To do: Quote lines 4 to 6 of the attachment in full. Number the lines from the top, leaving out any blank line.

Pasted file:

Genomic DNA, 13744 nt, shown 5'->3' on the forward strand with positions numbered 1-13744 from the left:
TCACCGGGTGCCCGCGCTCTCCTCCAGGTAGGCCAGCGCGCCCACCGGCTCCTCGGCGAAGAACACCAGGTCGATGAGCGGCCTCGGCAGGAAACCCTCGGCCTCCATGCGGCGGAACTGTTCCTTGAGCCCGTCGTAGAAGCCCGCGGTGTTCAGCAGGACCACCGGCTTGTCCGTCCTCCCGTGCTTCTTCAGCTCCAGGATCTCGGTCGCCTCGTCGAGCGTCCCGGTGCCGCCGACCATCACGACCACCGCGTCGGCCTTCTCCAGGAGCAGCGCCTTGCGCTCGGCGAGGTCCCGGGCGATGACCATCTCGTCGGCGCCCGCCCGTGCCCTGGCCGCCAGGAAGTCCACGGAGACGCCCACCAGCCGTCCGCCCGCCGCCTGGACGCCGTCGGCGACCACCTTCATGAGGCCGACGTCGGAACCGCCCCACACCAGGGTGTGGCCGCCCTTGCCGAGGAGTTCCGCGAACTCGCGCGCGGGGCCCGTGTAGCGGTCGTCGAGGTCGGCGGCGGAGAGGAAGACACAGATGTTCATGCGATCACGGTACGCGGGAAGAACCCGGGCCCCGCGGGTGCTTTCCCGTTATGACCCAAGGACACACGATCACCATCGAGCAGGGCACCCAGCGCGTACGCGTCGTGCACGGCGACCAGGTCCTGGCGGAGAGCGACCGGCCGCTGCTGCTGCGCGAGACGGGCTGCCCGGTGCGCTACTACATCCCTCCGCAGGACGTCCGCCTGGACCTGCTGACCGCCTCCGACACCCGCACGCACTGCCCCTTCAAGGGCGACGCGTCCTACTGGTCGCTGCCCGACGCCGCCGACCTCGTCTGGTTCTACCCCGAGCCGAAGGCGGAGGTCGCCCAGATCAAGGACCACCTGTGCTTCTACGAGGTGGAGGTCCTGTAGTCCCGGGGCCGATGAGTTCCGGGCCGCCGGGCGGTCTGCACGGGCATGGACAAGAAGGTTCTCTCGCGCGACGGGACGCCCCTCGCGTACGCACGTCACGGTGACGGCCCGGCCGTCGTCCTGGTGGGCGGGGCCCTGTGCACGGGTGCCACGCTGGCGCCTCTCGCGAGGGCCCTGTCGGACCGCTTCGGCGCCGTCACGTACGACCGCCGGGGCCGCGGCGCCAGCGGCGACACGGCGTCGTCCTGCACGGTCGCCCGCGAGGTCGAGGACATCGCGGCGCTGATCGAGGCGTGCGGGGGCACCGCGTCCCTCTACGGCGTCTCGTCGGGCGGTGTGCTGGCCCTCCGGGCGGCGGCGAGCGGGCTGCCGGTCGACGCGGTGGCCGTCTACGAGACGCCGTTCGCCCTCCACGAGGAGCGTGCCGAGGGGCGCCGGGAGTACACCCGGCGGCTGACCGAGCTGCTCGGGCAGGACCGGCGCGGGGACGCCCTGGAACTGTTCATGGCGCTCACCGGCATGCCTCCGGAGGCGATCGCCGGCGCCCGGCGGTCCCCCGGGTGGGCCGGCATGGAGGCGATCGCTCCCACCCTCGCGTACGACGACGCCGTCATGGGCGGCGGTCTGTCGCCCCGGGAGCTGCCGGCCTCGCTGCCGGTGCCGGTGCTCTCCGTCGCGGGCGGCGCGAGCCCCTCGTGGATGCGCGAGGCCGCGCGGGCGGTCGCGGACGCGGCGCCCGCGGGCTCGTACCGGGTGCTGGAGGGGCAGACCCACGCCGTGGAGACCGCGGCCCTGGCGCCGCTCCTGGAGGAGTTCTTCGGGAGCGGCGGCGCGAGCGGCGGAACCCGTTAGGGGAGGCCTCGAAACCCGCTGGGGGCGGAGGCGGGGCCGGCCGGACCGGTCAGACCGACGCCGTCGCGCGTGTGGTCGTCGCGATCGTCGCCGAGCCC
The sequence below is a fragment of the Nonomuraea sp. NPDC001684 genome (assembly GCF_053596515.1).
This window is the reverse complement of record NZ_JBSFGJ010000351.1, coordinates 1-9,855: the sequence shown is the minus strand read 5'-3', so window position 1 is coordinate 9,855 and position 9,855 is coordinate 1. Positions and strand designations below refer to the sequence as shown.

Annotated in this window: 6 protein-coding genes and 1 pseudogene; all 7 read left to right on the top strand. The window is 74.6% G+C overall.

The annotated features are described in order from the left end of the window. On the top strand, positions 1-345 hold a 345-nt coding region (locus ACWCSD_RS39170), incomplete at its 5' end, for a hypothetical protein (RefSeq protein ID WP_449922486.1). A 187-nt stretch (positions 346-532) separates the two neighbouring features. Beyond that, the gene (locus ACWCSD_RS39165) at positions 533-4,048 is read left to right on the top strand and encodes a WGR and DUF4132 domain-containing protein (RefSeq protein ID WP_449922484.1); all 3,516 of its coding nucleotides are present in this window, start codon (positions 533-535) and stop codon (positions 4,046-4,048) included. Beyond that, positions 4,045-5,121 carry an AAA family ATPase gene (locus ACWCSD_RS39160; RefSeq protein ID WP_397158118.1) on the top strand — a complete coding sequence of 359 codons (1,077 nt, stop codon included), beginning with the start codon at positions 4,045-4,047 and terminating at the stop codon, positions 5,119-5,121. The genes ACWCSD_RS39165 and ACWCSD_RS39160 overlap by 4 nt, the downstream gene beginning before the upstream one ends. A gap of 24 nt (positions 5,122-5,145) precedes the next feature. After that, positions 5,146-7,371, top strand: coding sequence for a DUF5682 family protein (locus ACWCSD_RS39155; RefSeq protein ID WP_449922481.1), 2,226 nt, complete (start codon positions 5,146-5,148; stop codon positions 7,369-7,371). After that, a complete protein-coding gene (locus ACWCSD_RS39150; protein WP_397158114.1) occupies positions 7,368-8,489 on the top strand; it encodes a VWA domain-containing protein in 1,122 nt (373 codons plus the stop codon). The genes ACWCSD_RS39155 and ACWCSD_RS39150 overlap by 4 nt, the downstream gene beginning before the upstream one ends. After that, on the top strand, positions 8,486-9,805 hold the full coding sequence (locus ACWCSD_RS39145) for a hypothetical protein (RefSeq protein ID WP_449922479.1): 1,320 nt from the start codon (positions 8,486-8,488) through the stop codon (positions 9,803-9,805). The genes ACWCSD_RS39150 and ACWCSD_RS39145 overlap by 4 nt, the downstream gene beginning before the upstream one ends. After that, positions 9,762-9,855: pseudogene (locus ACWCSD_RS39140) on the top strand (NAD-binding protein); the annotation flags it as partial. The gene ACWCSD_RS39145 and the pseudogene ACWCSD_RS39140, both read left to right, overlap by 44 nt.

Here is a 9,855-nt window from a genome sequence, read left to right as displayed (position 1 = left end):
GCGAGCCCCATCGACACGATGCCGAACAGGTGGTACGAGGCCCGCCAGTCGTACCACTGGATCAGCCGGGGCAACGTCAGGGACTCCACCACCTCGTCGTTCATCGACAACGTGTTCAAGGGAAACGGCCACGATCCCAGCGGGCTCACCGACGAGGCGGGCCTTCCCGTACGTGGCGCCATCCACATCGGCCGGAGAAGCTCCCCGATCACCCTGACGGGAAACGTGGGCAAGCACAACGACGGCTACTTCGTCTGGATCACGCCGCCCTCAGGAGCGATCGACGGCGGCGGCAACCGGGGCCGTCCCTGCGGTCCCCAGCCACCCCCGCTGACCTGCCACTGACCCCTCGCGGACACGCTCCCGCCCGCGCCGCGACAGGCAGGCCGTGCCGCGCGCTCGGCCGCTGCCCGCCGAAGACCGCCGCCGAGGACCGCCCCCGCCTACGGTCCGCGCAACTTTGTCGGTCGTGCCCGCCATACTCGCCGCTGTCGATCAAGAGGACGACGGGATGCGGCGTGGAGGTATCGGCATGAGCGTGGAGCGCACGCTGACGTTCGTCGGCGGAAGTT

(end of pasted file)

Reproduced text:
This window is the reverse complement of record NZ_JBSFGJ010000351.1, coordinates 1-9,855: the sequence shown is the minus strand read 5'-3', so window position 1 is coordinate 9,855 and position 9,855 is coordinate 1. Positions and strand designations below refer to the sequence as shown.

Annotated in this window: 6 protein-coding genes and 1 pseudogene; all 7 read left to right on the top strand. The window is 74.6% G+C overall.

The annotated features are described in order from the left end of the window. On the top strand, positions 1-345 hold a 345-nt coding region (locus ACWCSD_RS39170), incomplete at its 5' end, for a hypothetical protein (RefSeq protein ID WP_449922486.1). A 187-nt stretch (positions 346-532) separates the two neighbouring features. Beyond that, the gene (locus ACWCSD_RS39165) at positions 533-4,048 is read left to right on the top strand and encodes a WGR and DUF4132 domain-containing protein (RefSeq protein ID WP_449922484.1); all 3,516 of its coding nucleotides are present in this window, start codon (positions 533-535) and stop codon (positions 4,046-4,048) included. Beyond that, positions 4,045-5,121 carry an AAA family ATPase gene (locus ACWCSD_RS39160; RefSeq protein ID WP_397158118.1) on the top strand — a complete coding sequence of 359 codons (1,077 nt, stop codon included), beginning with the start codon at positions 4,045-4,047 and terminating at the stop codon, positions 5,119-5,121. The genes ACWCSD_RS39165 and ACWCSD_RS39160 overlap by 4 nt, the downstream gene beginning before the upstream one ends. A gap of 24 nt (positions 5,122-5,145) precedes the next feature. After that, positions 5,146-7,371, top strand: coding sequence for a DUF5682 family protein (locus ACWCSD_RS39155; RefSeq protein ID WP_449922481.1), 2,226 nt, complete (start codon positions 5,146-5,148; stop codon positions 7,369-7,371). After that, a complete protein-coding gene (locus ACWCSD_RS39150; protein WP_397158114.1) occupies positions 7,368-8,489 on the top strand; it encodes a VWA domain-containing protein in 1,122 nt (373 codons plus the stop codon). The genes ACWCSD_RS39155 and ACWCSD_RS39150 overlap by 4 nt, the downstream gene beginning before the upstream one ends. After that, on the top strand, positions 8,486-9,805 hold the full coding sequence (locus ACWCSD_RS39145) for a hypothetical protein (RefSeq protein ID WP_449922479.1): 1,320 nt from the start codon (positions 8,486-8,488) through the stop codon (positions 9,803-9,805). The genes ACWCSD_RS39150 and ACWCSD_RS39145 overlap by 4 nt, the downstream gene beginning before the upstream one ends. After that, positions 9,762-9,855: pseudogene (locus ACWCSD_RS39140) on the top strand (NAD-binding protein); the annotation flags it as partial. The gene ACWCSD_RS39145 and the pseudogene ACWCSD_RS39140, both read left to right, overlap by 44 nt.